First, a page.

When looking at heart rate training be aware that there are many factors that impact heart rate.

  • Dehydration can increase the heart rate by up to 7.5%, heat and humidity can also increase heart rate by 10 beats per minute,
  • Lack of sleep will elevate your heart rate 5-10 bpm,
  • Altitude can increase the heart rate by 10-20%.
  • Biological variations like stress and hormone levels can cause day to day changes from 2-4 beats per minute.
  • In addition, other factors like allergies, illness, pain, caffeine intake and certain medications will skew the numbers you see on the monitor.

See our podcast episode about Heart Rate Training.

Replay Episode: How Heart Rate Training Works

Also Mentioned in This Episode

The Harrisburg Half Marathon -great local race in the Pennsylvania State Capitol City.

The MTA Virtual Half Marathon – challenge yourself by running 13.1 miles this November!

Generation Ucan -our preferred fueling source for long distance running. Keeps your blood sugar stable and allows your body to burn fat.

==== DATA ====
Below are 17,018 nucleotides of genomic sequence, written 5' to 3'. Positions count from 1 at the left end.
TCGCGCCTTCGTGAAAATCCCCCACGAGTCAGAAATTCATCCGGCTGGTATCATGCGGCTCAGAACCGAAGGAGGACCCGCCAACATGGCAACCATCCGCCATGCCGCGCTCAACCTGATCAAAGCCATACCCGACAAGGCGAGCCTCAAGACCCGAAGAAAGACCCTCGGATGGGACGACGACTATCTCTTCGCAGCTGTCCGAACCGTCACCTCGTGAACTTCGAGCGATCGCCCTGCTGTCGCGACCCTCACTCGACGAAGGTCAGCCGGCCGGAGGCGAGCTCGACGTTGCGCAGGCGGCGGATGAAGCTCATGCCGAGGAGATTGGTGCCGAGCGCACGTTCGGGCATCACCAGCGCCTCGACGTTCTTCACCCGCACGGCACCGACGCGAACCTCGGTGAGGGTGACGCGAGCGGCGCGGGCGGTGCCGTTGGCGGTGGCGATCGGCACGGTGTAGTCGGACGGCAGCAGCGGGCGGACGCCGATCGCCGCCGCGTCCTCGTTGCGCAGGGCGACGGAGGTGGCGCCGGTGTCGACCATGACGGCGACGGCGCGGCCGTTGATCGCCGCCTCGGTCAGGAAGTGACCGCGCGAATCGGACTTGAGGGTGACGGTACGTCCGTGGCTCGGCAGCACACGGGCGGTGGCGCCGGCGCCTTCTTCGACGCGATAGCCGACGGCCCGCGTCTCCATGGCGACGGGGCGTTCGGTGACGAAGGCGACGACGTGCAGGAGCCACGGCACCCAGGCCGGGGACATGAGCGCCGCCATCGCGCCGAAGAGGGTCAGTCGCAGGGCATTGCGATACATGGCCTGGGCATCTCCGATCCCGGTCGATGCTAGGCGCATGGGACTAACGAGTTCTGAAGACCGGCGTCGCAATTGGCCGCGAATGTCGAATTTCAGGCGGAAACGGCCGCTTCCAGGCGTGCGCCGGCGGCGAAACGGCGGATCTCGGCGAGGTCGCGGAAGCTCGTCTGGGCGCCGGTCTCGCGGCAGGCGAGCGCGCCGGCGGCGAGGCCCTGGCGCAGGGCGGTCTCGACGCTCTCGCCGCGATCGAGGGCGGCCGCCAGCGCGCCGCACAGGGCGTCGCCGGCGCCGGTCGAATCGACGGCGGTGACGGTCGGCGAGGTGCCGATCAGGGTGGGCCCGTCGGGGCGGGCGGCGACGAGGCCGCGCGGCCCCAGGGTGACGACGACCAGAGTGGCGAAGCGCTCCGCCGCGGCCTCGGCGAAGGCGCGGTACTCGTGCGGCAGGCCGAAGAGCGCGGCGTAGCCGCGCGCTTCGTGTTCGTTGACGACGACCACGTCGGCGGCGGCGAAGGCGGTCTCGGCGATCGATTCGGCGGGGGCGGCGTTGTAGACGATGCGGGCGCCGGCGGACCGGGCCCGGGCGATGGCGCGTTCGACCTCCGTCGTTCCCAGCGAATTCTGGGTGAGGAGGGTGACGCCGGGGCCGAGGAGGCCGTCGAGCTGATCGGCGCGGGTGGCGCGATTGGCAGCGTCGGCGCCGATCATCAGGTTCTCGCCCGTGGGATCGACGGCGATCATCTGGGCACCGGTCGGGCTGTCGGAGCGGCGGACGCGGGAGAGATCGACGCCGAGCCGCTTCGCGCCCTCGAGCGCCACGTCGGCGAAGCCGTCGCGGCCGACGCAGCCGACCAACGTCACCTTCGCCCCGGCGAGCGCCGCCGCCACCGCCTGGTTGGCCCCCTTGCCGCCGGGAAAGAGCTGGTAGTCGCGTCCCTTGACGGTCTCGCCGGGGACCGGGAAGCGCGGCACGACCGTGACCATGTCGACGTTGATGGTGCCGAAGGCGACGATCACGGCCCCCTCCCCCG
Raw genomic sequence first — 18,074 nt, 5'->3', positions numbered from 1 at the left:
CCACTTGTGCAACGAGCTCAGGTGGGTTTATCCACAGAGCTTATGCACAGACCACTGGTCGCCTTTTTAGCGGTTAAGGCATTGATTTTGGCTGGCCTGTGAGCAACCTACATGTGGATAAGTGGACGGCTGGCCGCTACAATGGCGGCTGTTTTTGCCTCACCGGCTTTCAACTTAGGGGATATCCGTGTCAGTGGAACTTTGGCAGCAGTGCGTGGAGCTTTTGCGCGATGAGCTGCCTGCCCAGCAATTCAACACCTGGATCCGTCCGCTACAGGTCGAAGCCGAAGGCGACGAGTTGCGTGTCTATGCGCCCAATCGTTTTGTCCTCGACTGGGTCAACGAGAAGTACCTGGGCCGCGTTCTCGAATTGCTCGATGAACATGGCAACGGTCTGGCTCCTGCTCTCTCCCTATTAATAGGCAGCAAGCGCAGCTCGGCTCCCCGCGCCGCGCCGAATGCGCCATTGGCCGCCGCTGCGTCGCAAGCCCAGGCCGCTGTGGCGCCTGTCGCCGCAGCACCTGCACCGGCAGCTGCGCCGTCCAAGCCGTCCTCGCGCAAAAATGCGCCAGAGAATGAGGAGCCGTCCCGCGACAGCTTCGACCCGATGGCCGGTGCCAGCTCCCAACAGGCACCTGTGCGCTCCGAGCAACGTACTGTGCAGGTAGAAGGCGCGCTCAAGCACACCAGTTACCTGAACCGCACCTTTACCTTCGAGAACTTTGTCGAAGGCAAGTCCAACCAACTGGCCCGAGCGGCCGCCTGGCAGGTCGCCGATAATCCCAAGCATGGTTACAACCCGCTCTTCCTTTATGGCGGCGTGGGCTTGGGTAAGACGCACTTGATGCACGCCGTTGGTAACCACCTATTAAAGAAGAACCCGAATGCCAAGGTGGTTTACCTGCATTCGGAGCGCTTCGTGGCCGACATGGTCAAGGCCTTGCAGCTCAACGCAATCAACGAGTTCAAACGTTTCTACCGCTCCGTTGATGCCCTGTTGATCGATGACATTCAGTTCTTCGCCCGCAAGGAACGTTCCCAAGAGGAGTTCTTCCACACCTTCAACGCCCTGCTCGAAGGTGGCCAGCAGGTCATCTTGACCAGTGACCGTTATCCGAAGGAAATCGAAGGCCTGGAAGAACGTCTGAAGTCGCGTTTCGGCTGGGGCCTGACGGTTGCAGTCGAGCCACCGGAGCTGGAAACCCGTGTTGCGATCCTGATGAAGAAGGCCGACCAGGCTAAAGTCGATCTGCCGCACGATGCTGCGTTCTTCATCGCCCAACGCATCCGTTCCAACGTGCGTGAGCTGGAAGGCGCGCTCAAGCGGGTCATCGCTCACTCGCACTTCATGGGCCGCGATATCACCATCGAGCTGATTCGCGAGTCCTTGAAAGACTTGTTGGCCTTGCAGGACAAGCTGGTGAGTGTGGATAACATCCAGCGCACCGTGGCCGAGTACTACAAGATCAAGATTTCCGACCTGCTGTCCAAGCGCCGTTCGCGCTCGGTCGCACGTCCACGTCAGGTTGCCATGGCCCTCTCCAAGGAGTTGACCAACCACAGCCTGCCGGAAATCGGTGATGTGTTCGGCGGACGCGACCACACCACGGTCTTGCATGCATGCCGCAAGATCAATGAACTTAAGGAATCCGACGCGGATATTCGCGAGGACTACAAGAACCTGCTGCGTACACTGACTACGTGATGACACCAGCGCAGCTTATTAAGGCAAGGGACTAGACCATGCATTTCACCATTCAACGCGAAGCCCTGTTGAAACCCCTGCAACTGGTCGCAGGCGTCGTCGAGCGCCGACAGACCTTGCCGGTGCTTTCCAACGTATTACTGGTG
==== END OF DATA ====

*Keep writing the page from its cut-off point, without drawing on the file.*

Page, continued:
Sun Basket -makes it easy to create healthy organic meals at home in 30 minutes or less.

Virtue Labs -a new haircare brand with a vision: To give everyone the best hair scientifically possible. Use the code MTA to try Virtue at 10% off, plus free shipping.

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Marshall University Adds Kaitlyn Ferguson As New Head Assistant

Photo Courtesy: Marshall Athletics

The Marshall University swimming and diving program and head coach Bill Tramel have announced the addition of Kaitlyn Ferguson as the new head assistant coach.

Ferguson joins the Thundering Herd after three seasons as an assistant coach at Penn State of the Big Ten Conference. During that span, Penn State enjoyed two straight Top 20 NCAA finishes and a third season in the Top 25. Penn State garnered multiple NCAA first-team All-American honors and an individual Big Ten Champion.

“I can not be happier to add Kaitlyn to our staff,” Tramel said. “When I first met Kaitlyn, I sensed an immediate chemistry. She is smart and thinks like a champion, qualities I value. She is a winner, a Big Ten Champion and she shares my vision for our team. Kaitlyn understands what it takes to achieve lofty goals because she has been successful so many times herself. I have no doubt Kaitlyn will be an excellent partner in our chase for a Conference USA team championship.”